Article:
Interesting start to a series for sure, but a tad too long. I enjoyed the writing and really appreciated the atmosphere that Bardugo created here. But it needed like 150 less pages.

I loved Darlington (what we saw of him anyway). Like a whole hecka lot. Kinda wish he was the MC we followed, because I didn't particularly like Alex. I don't feel she matured enough in this book, and she was a bit of a pain. Of course she had the most fucked up upbringing ever, so there's that. Seriously, what trauma didn't she deal with?

Also, Dawes was wonderful!!! Loved that character.

This story was enough to keep me interested for the next book, but I'm definitely hoping it's a more concise read.

Avatar for terrimleblanc

At the urging of a fellow reader, I gave Bardugo another chance since I was told this book was nothing like her other novels.

Thumbs up to Bardugo for creating an atmospheric New Haven and Yale that oozed off the page and engulfed the reader.

Thumbs down on the pacing and fitting the pieces of the plot together.

In the end, it was a slog to finish the novel to find the reveal underwhelming and puzzling.There were definitely not a enough clues about a certain character's true nature.

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moraa 3 of 5 stars
3.5 stars

The dead will rise.

I liked the novelty Bardugo brought to the table with this one, along with the untrustworthy characters and exploration of darker themes. The ending was great as well. I really want the second book now.

The first half was a little laggy though and things didn't pick up for me until we started to get a glimpse into what made Alex who she is today. I liked all the bits after.

I could rate this higher, as high as a 4, but I do not feel any inclination to do so.

CONTENT WARNINGS: drug use, sexual assault/rape

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catiebug 5 of 5 stars
This book was such an interesting experience for me and took me on quite the journey.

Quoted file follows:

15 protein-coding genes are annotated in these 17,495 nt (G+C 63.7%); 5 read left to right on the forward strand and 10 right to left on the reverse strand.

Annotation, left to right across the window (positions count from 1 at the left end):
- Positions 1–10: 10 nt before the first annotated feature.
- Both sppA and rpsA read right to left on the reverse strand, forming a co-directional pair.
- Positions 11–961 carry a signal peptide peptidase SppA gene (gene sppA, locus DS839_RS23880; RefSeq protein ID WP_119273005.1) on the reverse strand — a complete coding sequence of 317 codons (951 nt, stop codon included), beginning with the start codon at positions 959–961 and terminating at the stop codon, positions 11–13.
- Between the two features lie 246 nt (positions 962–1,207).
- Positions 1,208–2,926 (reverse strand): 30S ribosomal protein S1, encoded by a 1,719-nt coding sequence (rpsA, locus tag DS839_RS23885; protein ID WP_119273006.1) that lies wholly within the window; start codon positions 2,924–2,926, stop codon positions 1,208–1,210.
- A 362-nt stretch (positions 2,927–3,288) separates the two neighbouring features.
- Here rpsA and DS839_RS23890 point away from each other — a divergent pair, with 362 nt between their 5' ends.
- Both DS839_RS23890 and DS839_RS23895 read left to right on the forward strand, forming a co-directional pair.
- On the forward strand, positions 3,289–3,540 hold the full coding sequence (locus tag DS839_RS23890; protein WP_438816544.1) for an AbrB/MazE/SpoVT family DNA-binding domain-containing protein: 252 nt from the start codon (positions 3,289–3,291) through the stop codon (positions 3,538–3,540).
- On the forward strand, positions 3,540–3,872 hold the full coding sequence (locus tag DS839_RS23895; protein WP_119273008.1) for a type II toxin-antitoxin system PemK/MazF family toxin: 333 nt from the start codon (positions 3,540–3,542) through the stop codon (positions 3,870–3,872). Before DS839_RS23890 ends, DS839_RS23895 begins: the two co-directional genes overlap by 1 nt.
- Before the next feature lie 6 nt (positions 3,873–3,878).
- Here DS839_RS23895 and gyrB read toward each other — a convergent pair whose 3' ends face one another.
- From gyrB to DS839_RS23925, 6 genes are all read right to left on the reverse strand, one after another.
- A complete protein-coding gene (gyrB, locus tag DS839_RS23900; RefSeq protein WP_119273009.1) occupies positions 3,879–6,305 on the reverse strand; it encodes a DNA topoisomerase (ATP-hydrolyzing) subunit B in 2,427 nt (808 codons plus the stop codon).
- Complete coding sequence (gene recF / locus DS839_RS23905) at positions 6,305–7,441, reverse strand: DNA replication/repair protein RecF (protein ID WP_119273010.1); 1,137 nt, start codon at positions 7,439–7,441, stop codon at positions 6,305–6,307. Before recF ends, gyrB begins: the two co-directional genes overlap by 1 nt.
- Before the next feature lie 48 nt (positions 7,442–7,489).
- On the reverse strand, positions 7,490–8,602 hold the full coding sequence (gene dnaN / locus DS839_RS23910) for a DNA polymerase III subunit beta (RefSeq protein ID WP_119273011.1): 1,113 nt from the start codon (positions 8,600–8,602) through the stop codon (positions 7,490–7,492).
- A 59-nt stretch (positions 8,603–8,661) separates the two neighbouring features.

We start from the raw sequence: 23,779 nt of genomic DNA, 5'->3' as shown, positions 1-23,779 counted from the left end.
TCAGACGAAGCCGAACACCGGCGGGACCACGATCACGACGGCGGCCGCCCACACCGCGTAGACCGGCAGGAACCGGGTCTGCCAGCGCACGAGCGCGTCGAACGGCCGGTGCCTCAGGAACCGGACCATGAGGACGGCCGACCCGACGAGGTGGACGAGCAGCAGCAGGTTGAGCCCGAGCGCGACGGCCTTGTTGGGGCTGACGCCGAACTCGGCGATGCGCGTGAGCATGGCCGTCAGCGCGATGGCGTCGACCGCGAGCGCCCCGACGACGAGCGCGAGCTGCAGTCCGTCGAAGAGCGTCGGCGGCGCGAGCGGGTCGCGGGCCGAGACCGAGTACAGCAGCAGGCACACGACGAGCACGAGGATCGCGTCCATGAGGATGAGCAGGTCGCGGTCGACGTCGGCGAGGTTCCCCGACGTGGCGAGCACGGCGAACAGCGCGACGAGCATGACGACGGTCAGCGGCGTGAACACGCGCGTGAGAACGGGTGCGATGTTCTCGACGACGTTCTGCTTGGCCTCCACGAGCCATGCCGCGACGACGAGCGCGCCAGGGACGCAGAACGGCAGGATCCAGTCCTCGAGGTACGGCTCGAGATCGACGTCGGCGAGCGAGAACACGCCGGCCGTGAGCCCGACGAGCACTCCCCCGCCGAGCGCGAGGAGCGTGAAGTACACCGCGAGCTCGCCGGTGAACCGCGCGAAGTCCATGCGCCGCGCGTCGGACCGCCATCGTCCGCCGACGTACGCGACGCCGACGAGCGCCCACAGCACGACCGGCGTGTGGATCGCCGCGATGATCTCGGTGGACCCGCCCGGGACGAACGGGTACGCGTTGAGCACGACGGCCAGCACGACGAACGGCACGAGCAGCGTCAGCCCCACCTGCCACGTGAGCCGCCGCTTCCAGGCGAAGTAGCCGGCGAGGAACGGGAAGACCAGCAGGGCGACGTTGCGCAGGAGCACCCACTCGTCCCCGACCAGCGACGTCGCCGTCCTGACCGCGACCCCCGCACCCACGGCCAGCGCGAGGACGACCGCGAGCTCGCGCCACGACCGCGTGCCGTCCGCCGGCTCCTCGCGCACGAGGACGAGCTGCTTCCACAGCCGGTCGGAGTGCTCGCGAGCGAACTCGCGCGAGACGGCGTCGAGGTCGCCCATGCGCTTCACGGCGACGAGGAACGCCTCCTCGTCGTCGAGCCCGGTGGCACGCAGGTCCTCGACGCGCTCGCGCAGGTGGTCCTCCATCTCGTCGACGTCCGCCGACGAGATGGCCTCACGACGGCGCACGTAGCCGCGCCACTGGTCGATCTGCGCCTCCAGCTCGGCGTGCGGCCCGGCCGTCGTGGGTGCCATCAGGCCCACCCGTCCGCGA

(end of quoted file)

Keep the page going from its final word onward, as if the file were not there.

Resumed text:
When I read the premise of this book, I immediately bought it on my kindle. It sounded intriguing and right up my alley. However, when I started, it's was so different than what I expected. The writing was different than what I was used to, but I also couldn't stop reading. I began to get the vibe that this was going to be a dark book and began to have mixed feelings about if I wanted to continue.

I ended up taking a break to go and read some reviews to help me decide and as I read them and saw all the trigger warnings, it made me a bit nervous. I'm not easily triggered, but some of the things could potentially make me feel uncomfortable reading. In the end, I decided to continue reading.

I'm so glad I did. It took me a couple of chapters to settle into the story, but once I did, I was hooked. It took me a few weeks to read, but I preferred this because I was so interested in the world and it was perfect for the spooky season and all the vibes.

I'm surprised at how much I loved this book and I can't wait for the next book to come out and to get back into this story.

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liz089 3 of 5 stars
I was really curious about this novel, I LOVE Leigh Bardugo's Six of Crows series and enjoyed most of the Shadow and Bone series. Of course this is supposed to be completely different; this one is adult whereas the others are YA, but I did expect more of the gripping writing I got used to her other books.
It took me almost 3 weeks to get through this.
It is not a short story, just short of 500 pages, but that should not make a difference if a story is compelling enough. I had to push myself to continue and it only got some real action towards the last couple of chapters.
I did like the setting, the whole creepy haunted feeling that came with it.. But that did not make up for the rest of it.
I would like to give this one 3.5 stars, but since that is not possible I'm going for the 3, can't give this 4 stars, it was not good enough for me for that.
I am planning to read the next one, hope it will get better and like the way the story was going.

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littleread1 5 of 5 stars
Well that had a lot of layers to it. Ninth House is not a light easy story about a girl in her freshman year of college. It is a dark story about secrets, privilege, magic, and ghosts. I wasn't sure what to expect going in, but was hopeful I would at least be entertained. I was not disappointed.

Avatar for roundtableknight

Ninth House isn’t just a story, but a world. Going it into, I really didn’t know what to expect. I’ve read all of Leigh’s work in the Grishaverse and also Wonder Woman, but I knew that this was going to be different with it being an Adult Fiction and the plot of it.
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The beginning was a little slow, but that’s to be expected with a new series, you have to have an exposition, a foundation that the readers can look back and reference on. As the story progresses however you can see how the story is like a puzzle piece, one person won’t have all the answers but have four or five people talking and you might get somewhere.
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All in all, I really enjoyed this book. I’m excited and nervous to see where Leigh goes with this and the progression of not only Alex but the other characters as well. I’ll definitely be looking out for the sequel and continuing this captivating story.